Earning the best score for your board position at a 60-team Pan-Ams is a lifetime achievement. GM Tanguy Ringoir of UMBC-A won Board One honors. GM Andrey Stukopin of UT-RGV earned the Board Two plaque. IM Rao Prasanna Raghuram of UTD-C was the star on Board 3. Being on the winning team while earning the best board performance means you were a monster. Manuel Leon Hoyos, of first-place Webster-B, is one of the friendliest GMs on the planet. But he was a beast at the board. He took both Best on Board Four and Top Individual standing with a 5½ score.
[pgn][Event "2016 Pan American Intercollegiate Chess "]
[Site "Kenner Louisiana USA"]
[Date "2016.12.30"]
[Round "6.4"]
[White "Arribas Lopez, Angel - University of Texas, Dallas-A"]
[Black "Hoyos, Manuel Leon -  Webster-B"]
[Result "0-1"]
[ECO "B23"]
[WhiteElo "2567"]
[BlackElo "2539"]
[Annotator "Lawrence,Al"]
[PlyCount "38"]
[EventDate "2016.??.??"]
[TimeControl "6000+1385"]
[WhiteClock "0:20:12"]
[BlackClock "1:15:21"]{In this final-round game, UTD-A's aptly-named Arribas Lopez (he won the open
blitz event ahead of GM Var Akobian, who was in New Orleans assisting UTD)
tries a less common approach to GM Hoyos' Sicilian. In a few moves, Lopez had
to regret his choice.} 1. e4 c5 2. Nc3 g6 3. d4 cxd4 4. Qxd4 Nf6 5. Bb5 a6 6.
Qa4 b6 7. e5 Bb7 8. Bf1 Nd5 9. Nxd5 Bxd5 10. Be3 Nc6 11. O-O-O b5 12. Qf4 Bxa2
13. b3 Qa5 14. e6 dxe6 {White resigned in a hopeless position. For example:}
15. Nf3 Bxb3 16. cxb3 Qc3+ 17. Kb1 Qxb3+ 18. Kc1 Rc8 19. Kd2 Rd8+ 0-1[/pgn]
We must certainly also recognize University of Central Florida’s Gabriel Pita for the biggest individual upset, defeating an opponent rated 1241 points higher.

Division and other winners

Oberlin College accepts the Best Small College trophy for the fourth year in a row. Oberlin College accepts the Best Small College trophy for the fourth year in a row
The Pan-Ams offer a lot of division and special prizes. It’s important to bring home the brass! University of Illinois took Division II (200-2199).  Princeton won the Division III (1800-1000) trophy. University of Michigan-B earned Division IV (1600-1799) honors. Miami Dade College, which no longer qualifies for the Community College award since offering a baccalaureate degree, saw its “B” team take home the Division V (U1600) trophy. The team also pulled off the biggest team-upset prize, defeating a squad rated 348 points higher.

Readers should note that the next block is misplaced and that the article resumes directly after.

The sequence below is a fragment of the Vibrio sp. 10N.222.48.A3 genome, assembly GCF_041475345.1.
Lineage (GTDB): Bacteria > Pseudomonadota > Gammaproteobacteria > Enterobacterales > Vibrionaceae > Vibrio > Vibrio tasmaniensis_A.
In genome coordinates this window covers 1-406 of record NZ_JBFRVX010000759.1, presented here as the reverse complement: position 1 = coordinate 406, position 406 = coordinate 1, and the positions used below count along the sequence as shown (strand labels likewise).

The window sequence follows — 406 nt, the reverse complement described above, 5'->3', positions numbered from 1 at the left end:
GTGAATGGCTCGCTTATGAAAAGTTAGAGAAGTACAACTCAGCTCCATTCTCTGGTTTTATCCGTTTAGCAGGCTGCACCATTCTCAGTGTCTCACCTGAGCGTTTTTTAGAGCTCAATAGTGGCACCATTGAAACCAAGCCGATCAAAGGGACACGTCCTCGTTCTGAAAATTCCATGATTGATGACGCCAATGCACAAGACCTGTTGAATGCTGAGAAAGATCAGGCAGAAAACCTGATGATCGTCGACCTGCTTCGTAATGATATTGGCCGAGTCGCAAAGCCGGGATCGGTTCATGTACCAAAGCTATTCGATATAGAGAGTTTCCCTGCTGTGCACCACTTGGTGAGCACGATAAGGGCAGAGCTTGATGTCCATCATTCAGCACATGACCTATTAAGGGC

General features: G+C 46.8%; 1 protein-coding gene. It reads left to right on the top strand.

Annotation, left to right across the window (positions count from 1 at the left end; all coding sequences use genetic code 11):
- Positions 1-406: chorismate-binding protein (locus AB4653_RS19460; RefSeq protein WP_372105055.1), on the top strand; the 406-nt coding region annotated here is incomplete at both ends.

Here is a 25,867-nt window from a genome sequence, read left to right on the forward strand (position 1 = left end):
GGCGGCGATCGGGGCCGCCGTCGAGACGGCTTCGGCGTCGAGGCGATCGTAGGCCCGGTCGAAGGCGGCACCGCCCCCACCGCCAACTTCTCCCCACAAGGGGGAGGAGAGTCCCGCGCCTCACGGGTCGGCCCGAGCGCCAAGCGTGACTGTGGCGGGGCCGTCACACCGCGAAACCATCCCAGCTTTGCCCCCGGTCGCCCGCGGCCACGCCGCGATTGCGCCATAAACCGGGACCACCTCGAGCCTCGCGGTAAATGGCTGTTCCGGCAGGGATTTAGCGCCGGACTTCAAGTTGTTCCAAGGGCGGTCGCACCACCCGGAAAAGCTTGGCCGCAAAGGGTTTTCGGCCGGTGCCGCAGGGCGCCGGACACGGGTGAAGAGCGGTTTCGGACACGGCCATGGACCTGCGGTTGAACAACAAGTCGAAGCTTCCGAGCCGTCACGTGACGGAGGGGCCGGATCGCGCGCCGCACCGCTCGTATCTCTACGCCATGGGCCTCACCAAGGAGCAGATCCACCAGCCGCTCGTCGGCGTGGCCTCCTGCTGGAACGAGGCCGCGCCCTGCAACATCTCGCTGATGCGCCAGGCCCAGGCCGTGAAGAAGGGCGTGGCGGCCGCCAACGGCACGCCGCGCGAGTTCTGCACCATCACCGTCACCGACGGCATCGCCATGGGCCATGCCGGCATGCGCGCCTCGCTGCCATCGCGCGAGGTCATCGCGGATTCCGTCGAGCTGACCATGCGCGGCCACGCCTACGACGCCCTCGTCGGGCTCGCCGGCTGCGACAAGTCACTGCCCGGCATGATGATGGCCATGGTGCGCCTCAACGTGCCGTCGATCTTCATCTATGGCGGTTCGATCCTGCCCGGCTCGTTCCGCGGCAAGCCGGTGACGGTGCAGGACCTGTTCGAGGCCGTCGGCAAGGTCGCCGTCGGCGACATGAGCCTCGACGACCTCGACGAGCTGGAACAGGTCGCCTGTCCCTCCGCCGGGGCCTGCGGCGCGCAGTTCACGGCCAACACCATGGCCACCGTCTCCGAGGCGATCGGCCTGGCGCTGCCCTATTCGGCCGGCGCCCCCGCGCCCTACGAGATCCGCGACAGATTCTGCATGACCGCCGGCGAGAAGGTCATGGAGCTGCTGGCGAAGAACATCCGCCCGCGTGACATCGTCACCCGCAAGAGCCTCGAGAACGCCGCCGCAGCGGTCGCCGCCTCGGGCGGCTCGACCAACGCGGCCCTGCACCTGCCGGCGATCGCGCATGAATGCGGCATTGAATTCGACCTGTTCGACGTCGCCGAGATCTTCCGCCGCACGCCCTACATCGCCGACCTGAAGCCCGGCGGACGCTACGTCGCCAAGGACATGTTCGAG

Some of the women players with USCF Women’s Committee Chair Maureen Grimaud (far right) Some of the women players with USCF Women’s Committee Chair Maureen Grimaud (far right)
Texas Tech B-team, led by WIM Iryna Andrenko, was best Women’s Team. (Next year, the event will also offer a Mixed Doubles team award.) Lone Star College, a last-minute entry, distinguished itself as top Community College. Oberlin-A was best small college for the fourth year in a row.  Tulane, the hosting college, was Best Louisiana Team.
Chief Organizer Jean Troendle prepares to award gorgeous trophies to the top five teams. Cajun Chess gave away a lot more hardware to other winners as well. Chief Organizer Jean Troendle prepares to award gorgeous trophies to the top five teams. Cajun Chess gave away a lot more hardware to other winners as well.
Not enough can be said about Chief Organizer Jean Troendle of Cajun Chess and her crew, who handled a last-minute registration surge and a 30-year turnout high with expertise and aplomb. Their 63rd version of the Pan-Ams was superb, from the Dixeland-band and Cajun-food reception to the well-organized and dignified awards ceremony before a packed room. Our thanks to Chief Arbiter Korey Kormick, Assistant Chief Arbiter Allen Priest, Assistant Arbiter Thomas Priest, New Orleans Open Chief TD Bob Ballard, Assistant TDs Doug Southon, Ken Ferguson, and staffers Rex Williams and Dan Johnson. Look for news on the Final Four during the March 25-26. And if you’re in college, plan on getting a team together for the 2017 Pan-Ams in Columbus, December 27-30, hosted by Ohio State University.  Join this year’s teams in being part of collegiate history. For more information, check out earlier reports by Al Lawrence and the official standings:

Comments

In reply to by anonymous_stub (not verified)

Since the B Team finished as the best team from their school , they should be in the final 4 instead of being replaced by the A team simply because of ratings and a loophole in the rules. Also, it would be better not to cap a school's chances at 1 for the final four - I would simply have the 4 best teams in there regardless of what their school's other teams have done.

In reply to by anonymous_stub (not verified)

It is just silly to have multiple teams from the same school in the tournament. Why not have an A division, B division, and C division? Or, increase the number of boards per team to 6? Or both?

In reply to by anonymous_stub (not verified)

[…] GM Alejandro Ramirez is ranked 5th in this year’s field. He recently led the Saint Louis University team to a spot in the Final Four of College Chess […]

In reply to by anonymous_stub (not verified)

[…] Look for our college related articles on US Chess, including a piece on the 2016 Pan-Ams by Al Lawrence. […]

In reply to by anonymous_stub (not verified)

[…] of Texas at Dallas compete for the increasingly competitive title. Check out rosters below, and Al Lawrence’s article on the Pan-Ams, which qualified the four finalists. GM Alexander Onischuk recently contributed a piece for US Chess […]